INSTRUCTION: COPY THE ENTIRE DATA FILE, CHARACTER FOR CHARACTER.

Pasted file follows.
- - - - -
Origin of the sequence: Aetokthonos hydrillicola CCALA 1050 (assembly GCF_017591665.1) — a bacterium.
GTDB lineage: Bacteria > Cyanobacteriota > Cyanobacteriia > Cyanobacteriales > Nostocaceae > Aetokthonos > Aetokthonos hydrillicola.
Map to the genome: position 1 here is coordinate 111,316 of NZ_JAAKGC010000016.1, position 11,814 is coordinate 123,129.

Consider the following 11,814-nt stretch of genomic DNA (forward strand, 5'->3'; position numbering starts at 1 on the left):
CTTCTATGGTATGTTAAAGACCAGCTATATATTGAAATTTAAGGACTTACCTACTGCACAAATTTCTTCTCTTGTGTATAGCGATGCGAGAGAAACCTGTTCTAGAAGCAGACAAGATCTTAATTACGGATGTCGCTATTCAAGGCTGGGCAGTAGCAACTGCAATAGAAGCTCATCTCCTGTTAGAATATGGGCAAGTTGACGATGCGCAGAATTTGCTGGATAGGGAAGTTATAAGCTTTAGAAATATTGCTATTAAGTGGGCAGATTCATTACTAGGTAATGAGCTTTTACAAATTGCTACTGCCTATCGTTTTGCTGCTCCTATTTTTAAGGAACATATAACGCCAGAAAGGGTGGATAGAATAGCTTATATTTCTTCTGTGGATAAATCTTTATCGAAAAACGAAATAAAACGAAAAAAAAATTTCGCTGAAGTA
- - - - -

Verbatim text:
Origin of the sequence: Aetokthonos hydrillicola CCALA 1050 (assembly GCF_017591665.1) — a bacterium.
GTDB lineage: Bacteria > Cyanobacteriota > Cyanobacteriia > Cyanobacteriales > Nostocaceae > Aetokthonos > Aetokthonos hydrillicola.
Map to the genome: position 1 here is coordinate 111,316 of NZ_JAAKGC010000016.1, position 11,814 is coordinate 123,129.

Consider the following 11,814-nt stretch of genomic DNA (forward strand, 5'->3'; position numbering starts at 1 on the left):
CTTCTATGGTATGTTAAAGACCAGCTATATATTGAAATTTAAGGACTTACCTACTGCACAAATTTCTTCTCTTGTGTATAGCGATGCGAGAGAAACCTGTTCTAGAAGCAGACAAGATCTTAATTACGGATGTCGCTATTCAAGGCTGGGCAGTAGCAACTGCAATAGAAGCTCATCTCCTGTTAGAATATGGGCAAGTTGACGATGCGCAGAATTTGCTGGATAGGGAAGTTATAAGCTTTAGAAATATTGCTATTAAGTGGGCAGATTCATTACTAGGTAATGAGCTTTTACAAATTGCTACTGCCTATCGTTTTGCTGCTCCTATTTTTAAGGAACATATAACGCCAGAAAGGGTGGATAGAATAGCTTATATTTCTTCTGTGGATAAATCTTTATCGAAAAACGAAATAAAACGAAAAAAAAATTTCGCTGAAGTA